(1) The control of all rivers and their banks as regards the floating of timber, as well as the control of all timber and other forest-produce in transit by land or water, is vested in the 1 [State Government], and it may make rules to regulate the transit of all timber and other forest-produce.
(2) In particular and without prejudice to the generality of the foregoing power such rules may—
(a) prescribe the routes by which alone timber or other forest-produce may be imported, exported or moved into, from or within 2 [the State];
(b) prohibit the import or export or moving of such timber or other produce without a pass from an officer duly authorised to issue the same, or otherwise than in accordance with the conditions of such pass;
Thereby, for nearly fifty years after Indian independence, the Indian Forest Department controlled the transit of forest produce using permits. This changed with the Forest Rights Act, 2006. With this, a committee formed by Gram Sabhas could issue transit permits themselves over the areas that they have Community Forest Resource (CFR) Rights, instead of having to approach the state forest departments. In essence, Gram Sabhas now had the onus of what they choose to do with the Minor Forest Produce (non-timber forest produce of plant origin); transport and sell it in a way that seems suitable to them, and draw up conservation and management plans and integrate them with the plans of the respective state (if considered necessary).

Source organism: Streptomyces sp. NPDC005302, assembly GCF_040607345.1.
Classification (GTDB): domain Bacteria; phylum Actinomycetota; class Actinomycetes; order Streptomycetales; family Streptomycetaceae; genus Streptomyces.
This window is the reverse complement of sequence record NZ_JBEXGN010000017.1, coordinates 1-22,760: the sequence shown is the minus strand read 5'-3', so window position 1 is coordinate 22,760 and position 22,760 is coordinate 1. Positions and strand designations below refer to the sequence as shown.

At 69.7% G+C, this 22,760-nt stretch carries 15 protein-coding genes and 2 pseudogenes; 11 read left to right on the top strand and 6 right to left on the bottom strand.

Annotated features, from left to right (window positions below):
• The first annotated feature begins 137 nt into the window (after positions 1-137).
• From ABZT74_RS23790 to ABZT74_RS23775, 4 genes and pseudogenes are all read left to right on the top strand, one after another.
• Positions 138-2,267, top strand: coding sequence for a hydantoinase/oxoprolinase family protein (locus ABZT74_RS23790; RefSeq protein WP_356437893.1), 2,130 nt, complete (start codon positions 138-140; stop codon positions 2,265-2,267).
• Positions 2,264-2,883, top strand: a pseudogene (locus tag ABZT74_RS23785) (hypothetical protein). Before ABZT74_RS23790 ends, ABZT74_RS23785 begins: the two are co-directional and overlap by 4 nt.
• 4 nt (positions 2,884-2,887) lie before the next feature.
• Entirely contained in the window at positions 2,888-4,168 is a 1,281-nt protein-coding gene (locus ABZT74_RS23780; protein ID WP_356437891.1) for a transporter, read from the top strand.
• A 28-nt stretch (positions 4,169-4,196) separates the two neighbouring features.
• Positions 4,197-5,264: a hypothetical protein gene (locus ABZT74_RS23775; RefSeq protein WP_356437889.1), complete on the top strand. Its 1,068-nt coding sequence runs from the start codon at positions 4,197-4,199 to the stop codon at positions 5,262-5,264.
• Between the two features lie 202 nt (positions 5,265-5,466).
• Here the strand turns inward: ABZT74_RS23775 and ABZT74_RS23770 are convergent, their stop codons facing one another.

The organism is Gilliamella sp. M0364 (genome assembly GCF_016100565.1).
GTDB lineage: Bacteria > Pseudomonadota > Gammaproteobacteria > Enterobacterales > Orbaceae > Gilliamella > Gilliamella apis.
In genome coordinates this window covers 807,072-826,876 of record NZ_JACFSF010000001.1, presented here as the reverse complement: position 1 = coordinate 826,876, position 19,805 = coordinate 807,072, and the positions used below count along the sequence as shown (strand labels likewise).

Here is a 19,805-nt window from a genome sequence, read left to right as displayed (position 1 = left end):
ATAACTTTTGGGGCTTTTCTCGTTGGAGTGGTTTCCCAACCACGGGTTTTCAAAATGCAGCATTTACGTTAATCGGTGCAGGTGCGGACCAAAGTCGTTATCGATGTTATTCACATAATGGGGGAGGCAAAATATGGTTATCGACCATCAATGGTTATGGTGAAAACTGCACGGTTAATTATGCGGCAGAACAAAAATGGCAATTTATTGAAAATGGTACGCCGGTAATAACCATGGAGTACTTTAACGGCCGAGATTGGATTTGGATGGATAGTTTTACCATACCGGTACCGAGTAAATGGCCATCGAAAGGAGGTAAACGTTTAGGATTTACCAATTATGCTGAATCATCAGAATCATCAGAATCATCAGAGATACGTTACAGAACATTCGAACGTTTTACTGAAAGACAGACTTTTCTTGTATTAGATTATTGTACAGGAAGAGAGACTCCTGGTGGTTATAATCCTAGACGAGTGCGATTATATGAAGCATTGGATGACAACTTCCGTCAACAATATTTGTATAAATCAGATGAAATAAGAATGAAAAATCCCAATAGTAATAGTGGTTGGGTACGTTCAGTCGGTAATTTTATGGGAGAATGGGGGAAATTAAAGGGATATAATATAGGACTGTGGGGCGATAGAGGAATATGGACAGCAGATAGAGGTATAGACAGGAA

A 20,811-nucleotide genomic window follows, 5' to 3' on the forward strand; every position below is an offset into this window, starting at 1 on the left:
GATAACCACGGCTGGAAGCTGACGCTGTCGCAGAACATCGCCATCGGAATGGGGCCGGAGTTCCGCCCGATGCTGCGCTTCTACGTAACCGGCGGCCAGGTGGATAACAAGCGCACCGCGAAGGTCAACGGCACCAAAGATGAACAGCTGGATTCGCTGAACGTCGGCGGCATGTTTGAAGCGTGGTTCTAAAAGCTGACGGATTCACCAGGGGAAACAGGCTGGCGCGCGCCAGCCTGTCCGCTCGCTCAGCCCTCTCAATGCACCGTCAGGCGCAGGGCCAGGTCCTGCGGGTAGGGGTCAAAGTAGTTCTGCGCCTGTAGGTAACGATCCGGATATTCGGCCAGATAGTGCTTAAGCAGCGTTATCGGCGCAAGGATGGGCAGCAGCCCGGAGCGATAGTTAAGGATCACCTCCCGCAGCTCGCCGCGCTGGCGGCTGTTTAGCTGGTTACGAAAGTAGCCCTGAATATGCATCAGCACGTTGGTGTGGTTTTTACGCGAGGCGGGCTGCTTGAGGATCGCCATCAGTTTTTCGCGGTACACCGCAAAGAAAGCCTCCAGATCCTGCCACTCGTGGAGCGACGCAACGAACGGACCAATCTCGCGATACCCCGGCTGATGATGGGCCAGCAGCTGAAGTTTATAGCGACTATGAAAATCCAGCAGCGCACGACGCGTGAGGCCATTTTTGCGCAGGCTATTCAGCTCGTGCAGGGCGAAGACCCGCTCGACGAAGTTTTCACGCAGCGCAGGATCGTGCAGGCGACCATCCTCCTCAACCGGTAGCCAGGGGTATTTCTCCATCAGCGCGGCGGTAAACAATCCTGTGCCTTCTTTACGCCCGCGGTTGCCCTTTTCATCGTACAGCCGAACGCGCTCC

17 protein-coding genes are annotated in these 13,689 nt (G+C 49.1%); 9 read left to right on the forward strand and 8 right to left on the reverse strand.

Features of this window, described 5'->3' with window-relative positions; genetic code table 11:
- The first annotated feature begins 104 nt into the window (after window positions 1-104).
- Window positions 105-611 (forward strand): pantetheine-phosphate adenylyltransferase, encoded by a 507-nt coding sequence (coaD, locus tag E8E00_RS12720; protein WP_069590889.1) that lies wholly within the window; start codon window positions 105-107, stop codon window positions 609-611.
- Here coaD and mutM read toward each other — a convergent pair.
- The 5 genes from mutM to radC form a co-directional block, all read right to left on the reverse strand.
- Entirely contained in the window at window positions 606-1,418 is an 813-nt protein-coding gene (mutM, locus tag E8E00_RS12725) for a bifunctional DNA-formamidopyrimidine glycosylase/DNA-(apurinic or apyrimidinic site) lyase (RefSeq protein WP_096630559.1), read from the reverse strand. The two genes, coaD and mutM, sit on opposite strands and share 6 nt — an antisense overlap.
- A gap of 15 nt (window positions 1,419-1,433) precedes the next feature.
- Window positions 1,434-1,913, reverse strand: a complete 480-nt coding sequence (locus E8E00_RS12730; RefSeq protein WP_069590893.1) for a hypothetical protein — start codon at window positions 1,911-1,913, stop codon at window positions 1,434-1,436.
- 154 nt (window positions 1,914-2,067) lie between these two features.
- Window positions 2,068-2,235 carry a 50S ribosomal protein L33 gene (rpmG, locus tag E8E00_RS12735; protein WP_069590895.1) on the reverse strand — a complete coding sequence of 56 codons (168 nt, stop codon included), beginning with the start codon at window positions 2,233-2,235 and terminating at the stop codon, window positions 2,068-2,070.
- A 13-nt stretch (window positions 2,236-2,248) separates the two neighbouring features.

While this was a foundational step towards empowering communities, the reality is far from hunky-dory. Deliberating in the framework that we have established so far, it is hard to imagine that this transition of power from bureaucrats of the forest department to Gram Sabhas has been smooth. State forest departments still intervene to hinder the exercise of community rights. For instance, owing to the Kendu leaf being a nationalised product of the state of Odisha, the villages of Naupada and Dekhnapada faced troubles in the issuance of transit permits, despite having received their CFR rights years prior (Kukreti, 2018). Another recent example that comes to light in this regard is the Forest Produce Rule 2020 that was enacted in Jharkhand. The Forest Produce Rule 2020 limits the power that had been vested in Gram Sabhas by exempting the need for transit permits only when using the forest products domestically (Toppo, 2020). This has been interpreted to mean subsistence for these local communities. While the idea of the subsistence way of living is often romanticised, a voluntary movement towards it is hardly observed. Therefore, while the Forest Rights Act continues to empower these communities in giving them the liberty to conserve and manage the Minor Forest Produce in their areas, limiting use to subsistence is restraining and is against the spirit of the FRA.
An analysis of the implementation of the Forest Rights Act with a lens of Public Choice Theory highlights the token of transit permits that is used by forest departments to circumscribe the power of the Gram Sabhas. The solution that Public Choice Theory suggests for this is the exposure of bureaucratic incompetence, as Eamonn Butler writes. In my sense, the more these contradictions in legislation come to light, the lesser a chance there is of their repetition in different states. After all, the potential of the Forest Rights Act is unfathomable, but the implementation has a long way to go.
The opinions expressed in this essay are those of the authors. They do not purport to reflect the opinions or views of CCS.